As the debate over restructuring the U.S. electricity industry moves forward, there comes a host of new theoretical models. Two proposals in particular serve well to frame the debate.
New England Power Pool: A Bridge to Competition
the pool is only a place for trading surplus energy as a last resort.
Whether energy is transacted among the members via NEPOOL's interchange structure (about 5 percent of the time), via bilateral contractual arrangements, or within a participant's own system, the central physical dispatch does not change. Here lies the "magic" of the NEPOOL marketplace: Central dispatch ensures reliable energy production at the lowest cost, the forward bilateral market determines cost responsibilities, and the NEPOOL interchange method provides an accountable and disciplined market of last resort, thereby ensuring that all potential fuel-cost savings are captured.
Invoking Accountability Dispatch
At first glance, NEPOOL accountability dispatch and the sharing of savings may seem confusing and contrary to the spirit of competition: Low-cost producers do not share their margins with their high-cost competitors. In fact, though, accountability dispatch and its associated rules enhance New England's competitive wholesale electric market and provide a framework for future competition, permitting a wide range of large and small members to pursue strategies consistent with their individual mandates.
NEPOOL members are solely responsible for their own energy decisions, such as unit characteristics, operational restrictions, transmission limitations, self-nominated power, environmental restrictions, scheduling problems, contractual arrangements, and so on. Further, the fact that NEPOOL has 100 members but only 60 or so accountability dispatches suggests that members are engaging in portfolio management. All this is accomplished under the auspices of competition and customer choice, the driving forces behind the bilateral contract model.
The combination of central and stand-alone settlement dispatch frees market participants to engage in mutually beneficial, competitive, and confidential bilateral (or multilateral) paper transactions, leaving NEPOOL to worry about the physical operation of the system. Decoupling physical and financial transactions ensures system reliability, facilitates innovative bilateral paper contracts, and creates a forward market. NEPOOL members enter into a variety of financial contracts (em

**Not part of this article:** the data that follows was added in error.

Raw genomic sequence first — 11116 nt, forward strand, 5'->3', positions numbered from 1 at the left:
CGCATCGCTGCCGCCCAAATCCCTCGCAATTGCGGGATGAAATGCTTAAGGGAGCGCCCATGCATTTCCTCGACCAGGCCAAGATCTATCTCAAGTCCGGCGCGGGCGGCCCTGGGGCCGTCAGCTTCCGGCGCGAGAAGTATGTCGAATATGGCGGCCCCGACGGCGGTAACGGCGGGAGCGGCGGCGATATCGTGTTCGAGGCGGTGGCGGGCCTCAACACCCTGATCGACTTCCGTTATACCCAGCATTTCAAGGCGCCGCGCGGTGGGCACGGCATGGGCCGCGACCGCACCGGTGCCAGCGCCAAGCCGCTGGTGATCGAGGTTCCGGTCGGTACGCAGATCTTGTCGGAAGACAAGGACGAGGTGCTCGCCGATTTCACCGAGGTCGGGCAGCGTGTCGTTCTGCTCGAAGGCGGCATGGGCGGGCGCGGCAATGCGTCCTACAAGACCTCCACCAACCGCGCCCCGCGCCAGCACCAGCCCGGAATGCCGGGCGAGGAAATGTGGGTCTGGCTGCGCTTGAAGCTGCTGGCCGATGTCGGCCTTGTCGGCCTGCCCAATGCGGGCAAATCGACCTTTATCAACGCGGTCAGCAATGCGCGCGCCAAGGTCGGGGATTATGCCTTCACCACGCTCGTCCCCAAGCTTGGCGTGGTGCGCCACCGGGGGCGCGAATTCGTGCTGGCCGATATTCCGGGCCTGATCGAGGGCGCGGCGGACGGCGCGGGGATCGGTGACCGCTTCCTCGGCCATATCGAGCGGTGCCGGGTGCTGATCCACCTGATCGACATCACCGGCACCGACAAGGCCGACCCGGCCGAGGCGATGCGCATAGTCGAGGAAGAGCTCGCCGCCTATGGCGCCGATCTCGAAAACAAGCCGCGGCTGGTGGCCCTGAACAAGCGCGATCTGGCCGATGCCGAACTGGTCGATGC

including unit contracts, joint ownership arrangements, energy-exchange agreements, system power-sales agreements, and interruptible loads (em all to meet their own system needs, without having to address how such deals might affect the central dispatch.
The key advantage of NEPOOL is that it separates the physical supply from the financial products and services associated with electricity. Efficient markets can have different structures, ranging from commodity-based models to those that involve extensive tailoring of products and services. Markets for electricity are no different. On the physical side, electricity is much like a commodity; in the presence of a network, centralized economic dispatch achieves in the short run the same efficiency outcome as a marketplace that has successfully internalized any externalities. Essentially, this is what the PoolCo model does. Although PoolCo is bid-based and NEPOOL at present is based on marginal costs, there is no reason why NEPOOL could not also implement a bid-based approach. This option, in fact, is currently being explored in NEPOOL's ongoing review process, attended by members and nonmembers alike.2
Other products associated with electricity (em such as reliability, ancillary services, and risk management (em require a market in which participants can fashion contracts confidentially to meet their individual needs. This is what the bilateral